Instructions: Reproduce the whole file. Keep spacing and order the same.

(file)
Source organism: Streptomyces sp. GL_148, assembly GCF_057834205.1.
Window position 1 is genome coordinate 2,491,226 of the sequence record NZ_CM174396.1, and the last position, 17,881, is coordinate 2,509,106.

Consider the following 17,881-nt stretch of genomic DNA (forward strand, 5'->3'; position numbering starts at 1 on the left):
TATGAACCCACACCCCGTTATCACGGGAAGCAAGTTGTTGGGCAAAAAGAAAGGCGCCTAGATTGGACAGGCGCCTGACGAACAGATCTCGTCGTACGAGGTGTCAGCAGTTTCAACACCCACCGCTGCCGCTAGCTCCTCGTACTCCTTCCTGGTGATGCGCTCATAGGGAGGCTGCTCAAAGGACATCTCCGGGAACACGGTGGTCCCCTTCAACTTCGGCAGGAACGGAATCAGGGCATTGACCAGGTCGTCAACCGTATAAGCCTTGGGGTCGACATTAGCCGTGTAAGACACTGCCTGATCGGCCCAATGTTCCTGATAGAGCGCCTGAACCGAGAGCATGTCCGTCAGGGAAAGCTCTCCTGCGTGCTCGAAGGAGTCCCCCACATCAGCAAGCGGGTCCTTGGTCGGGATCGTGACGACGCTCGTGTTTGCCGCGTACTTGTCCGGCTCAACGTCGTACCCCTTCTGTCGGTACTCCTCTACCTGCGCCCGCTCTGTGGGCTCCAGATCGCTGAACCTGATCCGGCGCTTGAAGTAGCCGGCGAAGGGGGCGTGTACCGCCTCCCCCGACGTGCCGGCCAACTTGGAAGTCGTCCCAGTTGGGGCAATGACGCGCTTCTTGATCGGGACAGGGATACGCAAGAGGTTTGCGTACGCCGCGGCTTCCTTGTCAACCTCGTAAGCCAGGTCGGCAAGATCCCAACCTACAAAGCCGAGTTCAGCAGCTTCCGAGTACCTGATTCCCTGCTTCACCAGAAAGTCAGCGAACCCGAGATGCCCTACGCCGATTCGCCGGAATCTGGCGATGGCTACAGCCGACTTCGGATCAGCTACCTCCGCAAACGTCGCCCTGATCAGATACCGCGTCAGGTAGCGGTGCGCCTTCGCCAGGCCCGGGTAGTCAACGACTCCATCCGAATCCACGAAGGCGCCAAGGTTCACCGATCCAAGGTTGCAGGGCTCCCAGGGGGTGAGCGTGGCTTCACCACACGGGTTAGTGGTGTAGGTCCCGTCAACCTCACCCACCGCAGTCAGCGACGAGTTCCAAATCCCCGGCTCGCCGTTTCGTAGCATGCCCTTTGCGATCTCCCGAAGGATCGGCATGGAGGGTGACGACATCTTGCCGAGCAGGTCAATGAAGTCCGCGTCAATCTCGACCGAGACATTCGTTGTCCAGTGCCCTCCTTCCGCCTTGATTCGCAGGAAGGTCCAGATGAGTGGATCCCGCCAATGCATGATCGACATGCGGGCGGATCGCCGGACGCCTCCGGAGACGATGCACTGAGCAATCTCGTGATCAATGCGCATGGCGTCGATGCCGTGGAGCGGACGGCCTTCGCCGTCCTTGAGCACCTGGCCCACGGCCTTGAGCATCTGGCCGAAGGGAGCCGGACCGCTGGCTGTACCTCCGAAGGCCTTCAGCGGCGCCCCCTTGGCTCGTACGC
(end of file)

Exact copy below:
Source organism: Streptomyces sp. GL_148, assembly GCF_057834205.1.
Window position 1 is genome coordinate 2,491,226 of the sequence record NZ_CM174396.1, and the last position, 17,881, is coordinate 2,509,106.

Consider the following 17,881-nt stretch of genomic DNA (forward strand, 5'->3'; position numbering starts at 1 on the left):
TATGAACCCACACCCCGTTATCACGGGAAGCAAGTTGTTGGGCAAAAAGAAAGGCGCCTAGATTGGACAGGCGCCTGACGAACAGATCTCGTCGTACGAGGTGTCAGCAGTTTCAACACCCACCGCTGCCGCTAGCTCCTCGTACTCCTTCCTGGTGATGCGCTCATAGGGAGGCTGCTCAAAGGACATCTCCGGGAACACGGTGGTCCCCTTCAACTTCGGCAGGAACGGAATCAGGGCATTGACCAGGTCGTCAACCGTATAAGCCTTGGGGTCGACATTAGCCGTGTAAGACACTGCCTGATCGGCCCAATGTTCCTGATAGAGCGCCTGAACCGAGAGCATGTCCGTCAGGGAAAGCTCTCCTGCGTGCTCGAAGGAGTCCCCCACATCAGCAAGCGGGTCCTTGGTCGGGATCGTGACGACGCTCGTGTTTGCCGCGTACTTGTCCGGCTCAACGTCGTACCCCTTCTGTCGGTACTCCTCTACCTGCGCCCGCTCTGTGGGCTCCAGATCGCTGAACCTGATCCGGCGCTTGAAGTAGCCGGCGAAGGGGGCGTGTACCGCCTCCCCCGACGTGCCGGCCAACTTGGAAGTCGTCCCAGTTGGGGCAATGACGCGCTTCTTGATCGGGACAGGGATACGCAAGAGGTTTGCGTACGCCGCGGCTTCCTTGTCAACCTCGTAAGCCAGGTCGGCAAGATCCCAACCTACAAAGCCGAGTTCAGCAGCTTCCGAGTACCTGATTCCCTGCTTCACCAGAAAGTCAGCGAACCCGAGATGCCCTACGCCGATTCGCCGGAATCTGGCGATGGCTACAGCCGACTTCGGATCAGCTACCTCCGCAAACGTCGCCCTGATCAGATACCGCGTCAGGTAGCGGTGCGCCTTCGCCAGGCCCGGGTAGTCAACGACTCCATCCGAATCCACGAAGGCGCCAAGGTTCACCGATCCAAGGTTGCAGGGCTCCCAGGGGGTGAGCGTGGCTTCACCACACGGGTTAGTGGTGTAGGTCCCGTCAACCTCACCCACCGCAGTCAGCGACGAGTTCCAAATCCCCGGCTCGCCGTTTCGTAGCATGCCCTTTGCGATCTCCCGAAGGATCGGCATGGAGGGTGACGACATCTTGCCGAGCAGGTCAATGAAGTCCGCGTCAATCTCGACCGAGACATTCGTTGTCCAGTGCCCTCCTTCCGCCTTGATTCGCAGGAAGGTCCAGATGAGTGGATCCCGCCAATGCATGATCGACATGCGGGCGGATCGCCGGACGCCTCCGGAGACGATGCACTGAGCAATCTCGTGATCAATGCGCATGGCGTCGATGCCGTGGAGCGGACGGCCTTCGCCGTCCTTGAGCACCTGGCCCACGGCCTTGAGCATCTGGCCGAAGGGAGCCGGACCGCTGGCTGTACCTCCGAAGGCCTTCAGCGGCGCCCCCTTGGCTCGTACGC